I think of Dominion and Thunderstone as the 1st generation of DBGs and their follow ups as the next generation. Many of the next generation of DBGs push the boundaries of the originals, but Briefcase seems to fall into the trap of being too confining like Dominion in early rounds. Yes it can improve with certain cards in the buy areas, but it doesn’t push enough beyond Dominion to be the great game it had the potential to be.

It should be mentioned, though, that during one of our plays we stumbled upon an accidental variant where the players draw 6 cards a turn. This opened Briefcase up and made it feel like the shiny Corvette it could be (but maybe too much so.) If you play Briefcase and feel locked down like I did, try drawing an extra card each turn and see if that helps move the game along.

Note: Corvette is used as a point of reference. This reviewer was not contracted by GM. Briefcase was acquired through www.indiegogo.com during the funding campaign in February 2012 with the reviewers own funds.
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Jools Thomas
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It sounds like your saying this games is a bit rubbish using the default rules but great if you draw 6 cards instead of 4. Am I reading that right?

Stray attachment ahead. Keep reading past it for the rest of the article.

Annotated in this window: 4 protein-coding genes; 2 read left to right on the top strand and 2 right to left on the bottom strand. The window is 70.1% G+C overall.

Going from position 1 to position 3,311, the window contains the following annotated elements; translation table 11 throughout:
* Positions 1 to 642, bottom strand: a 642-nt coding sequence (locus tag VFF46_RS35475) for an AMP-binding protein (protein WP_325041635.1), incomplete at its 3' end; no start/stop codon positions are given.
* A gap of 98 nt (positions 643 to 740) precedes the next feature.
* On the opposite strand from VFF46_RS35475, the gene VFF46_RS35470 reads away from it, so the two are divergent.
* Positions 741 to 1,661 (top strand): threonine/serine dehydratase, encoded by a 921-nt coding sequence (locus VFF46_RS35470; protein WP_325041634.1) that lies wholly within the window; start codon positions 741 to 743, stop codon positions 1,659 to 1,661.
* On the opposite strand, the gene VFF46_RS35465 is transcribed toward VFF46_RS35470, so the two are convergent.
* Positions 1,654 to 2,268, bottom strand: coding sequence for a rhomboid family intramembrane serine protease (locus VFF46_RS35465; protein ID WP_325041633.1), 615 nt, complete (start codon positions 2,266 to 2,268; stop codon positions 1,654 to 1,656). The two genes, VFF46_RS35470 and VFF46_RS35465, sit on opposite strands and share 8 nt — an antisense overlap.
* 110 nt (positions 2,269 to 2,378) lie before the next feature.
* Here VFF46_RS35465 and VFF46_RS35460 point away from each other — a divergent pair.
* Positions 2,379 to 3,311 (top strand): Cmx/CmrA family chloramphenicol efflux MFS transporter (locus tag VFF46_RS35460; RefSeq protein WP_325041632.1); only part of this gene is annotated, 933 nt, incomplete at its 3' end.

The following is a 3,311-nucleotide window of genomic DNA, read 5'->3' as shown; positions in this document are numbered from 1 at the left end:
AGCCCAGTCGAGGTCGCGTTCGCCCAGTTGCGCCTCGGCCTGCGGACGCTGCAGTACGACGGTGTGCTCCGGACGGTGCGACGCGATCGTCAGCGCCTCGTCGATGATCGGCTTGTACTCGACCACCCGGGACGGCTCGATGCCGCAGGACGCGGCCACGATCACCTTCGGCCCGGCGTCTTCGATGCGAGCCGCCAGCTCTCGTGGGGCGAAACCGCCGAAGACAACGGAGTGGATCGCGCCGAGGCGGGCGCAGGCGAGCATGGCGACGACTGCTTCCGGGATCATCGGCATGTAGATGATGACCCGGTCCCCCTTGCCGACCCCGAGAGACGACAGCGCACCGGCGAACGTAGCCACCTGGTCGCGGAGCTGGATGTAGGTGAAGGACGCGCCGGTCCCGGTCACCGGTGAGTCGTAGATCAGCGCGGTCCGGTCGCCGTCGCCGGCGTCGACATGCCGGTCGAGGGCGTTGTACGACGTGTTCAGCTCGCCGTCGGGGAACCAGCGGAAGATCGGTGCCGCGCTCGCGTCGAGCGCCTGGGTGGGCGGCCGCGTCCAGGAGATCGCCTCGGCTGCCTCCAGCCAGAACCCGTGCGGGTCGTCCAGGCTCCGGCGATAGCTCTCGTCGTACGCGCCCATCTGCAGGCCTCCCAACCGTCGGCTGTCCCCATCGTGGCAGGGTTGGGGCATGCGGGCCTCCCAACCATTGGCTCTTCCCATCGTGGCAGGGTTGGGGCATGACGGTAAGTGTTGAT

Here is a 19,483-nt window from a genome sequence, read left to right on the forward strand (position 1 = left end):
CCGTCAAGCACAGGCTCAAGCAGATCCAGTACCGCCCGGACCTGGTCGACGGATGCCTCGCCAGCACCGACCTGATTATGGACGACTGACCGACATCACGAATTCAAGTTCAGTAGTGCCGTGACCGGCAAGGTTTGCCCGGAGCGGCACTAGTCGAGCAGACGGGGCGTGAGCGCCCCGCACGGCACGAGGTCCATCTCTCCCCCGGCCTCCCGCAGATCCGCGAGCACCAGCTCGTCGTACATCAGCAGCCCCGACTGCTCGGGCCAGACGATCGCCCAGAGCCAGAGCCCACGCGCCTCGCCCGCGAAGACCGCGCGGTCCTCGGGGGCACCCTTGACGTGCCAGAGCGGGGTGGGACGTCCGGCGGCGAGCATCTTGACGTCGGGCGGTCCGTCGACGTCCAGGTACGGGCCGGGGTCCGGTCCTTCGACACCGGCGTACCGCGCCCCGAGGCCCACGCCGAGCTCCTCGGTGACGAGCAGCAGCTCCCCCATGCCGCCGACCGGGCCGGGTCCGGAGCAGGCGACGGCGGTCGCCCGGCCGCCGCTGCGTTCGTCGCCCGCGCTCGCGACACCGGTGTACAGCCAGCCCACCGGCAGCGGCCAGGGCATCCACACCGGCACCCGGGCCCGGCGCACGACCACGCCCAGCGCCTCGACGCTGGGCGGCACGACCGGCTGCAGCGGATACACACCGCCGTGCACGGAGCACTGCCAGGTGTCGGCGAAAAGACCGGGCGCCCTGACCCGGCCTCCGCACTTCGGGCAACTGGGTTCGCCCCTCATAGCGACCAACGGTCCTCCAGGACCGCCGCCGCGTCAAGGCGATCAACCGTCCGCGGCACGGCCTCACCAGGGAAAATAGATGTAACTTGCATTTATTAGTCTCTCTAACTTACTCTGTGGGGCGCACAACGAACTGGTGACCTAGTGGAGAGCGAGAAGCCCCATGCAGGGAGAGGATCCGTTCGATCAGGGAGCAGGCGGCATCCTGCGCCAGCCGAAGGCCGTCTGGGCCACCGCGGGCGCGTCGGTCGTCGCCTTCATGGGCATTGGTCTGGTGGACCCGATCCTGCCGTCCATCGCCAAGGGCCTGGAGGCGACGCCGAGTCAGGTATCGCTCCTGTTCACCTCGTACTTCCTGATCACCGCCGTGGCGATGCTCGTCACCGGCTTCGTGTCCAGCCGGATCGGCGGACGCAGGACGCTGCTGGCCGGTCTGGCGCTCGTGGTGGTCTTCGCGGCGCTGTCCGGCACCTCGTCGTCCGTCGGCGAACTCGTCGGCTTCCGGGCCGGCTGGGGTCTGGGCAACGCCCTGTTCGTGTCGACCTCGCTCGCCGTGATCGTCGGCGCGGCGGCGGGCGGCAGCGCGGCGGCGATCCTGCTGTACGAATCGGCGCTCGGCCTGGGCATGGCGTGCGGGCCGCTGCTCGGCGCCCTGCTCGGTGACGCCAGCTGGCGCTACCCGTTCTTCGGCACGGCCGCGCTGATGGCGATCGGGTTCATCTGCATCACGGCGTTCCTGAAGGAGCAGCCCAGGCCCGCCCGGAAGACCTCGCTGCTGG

Personally, I think I might try drawing 6 and putting two cards back on top of your deck in any order (k2 style).
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Benny Sperling
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The game has some "wasted" turns with only drawing 4 cards. I like your idea of drawing 6 and putting 2 back.
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Kostas
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Well,i don't think it's a disadvantage.
Not every game has to be easy and simple at start.
It gives the impression of how difficult is starting new businesses imo.
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Richard Ham
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CLICK THIS BEAGLE if you're looking for in-depth gameplay video run-throughs! :)
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Interesting notion. Honestly, I would think drawing 6 cards (even putting 2 back) would make the game way too easy. As it is, the game has a great acceleration curve where you start out slow, and by the end of the game are making really big exciting moves. Kind of like Le Havre. That would be lost if you could do whatever you want every turn. Remember, every time you get a bad draw of 3 or 4 obstacles, that just sets you up for a stronger draw on a following turn...

Good review, btw! Just not sure I agree
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Steve Carey
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The designers have posted an official variant of drawing 5 cards instead of 4. Seems to be a reasonable compromise.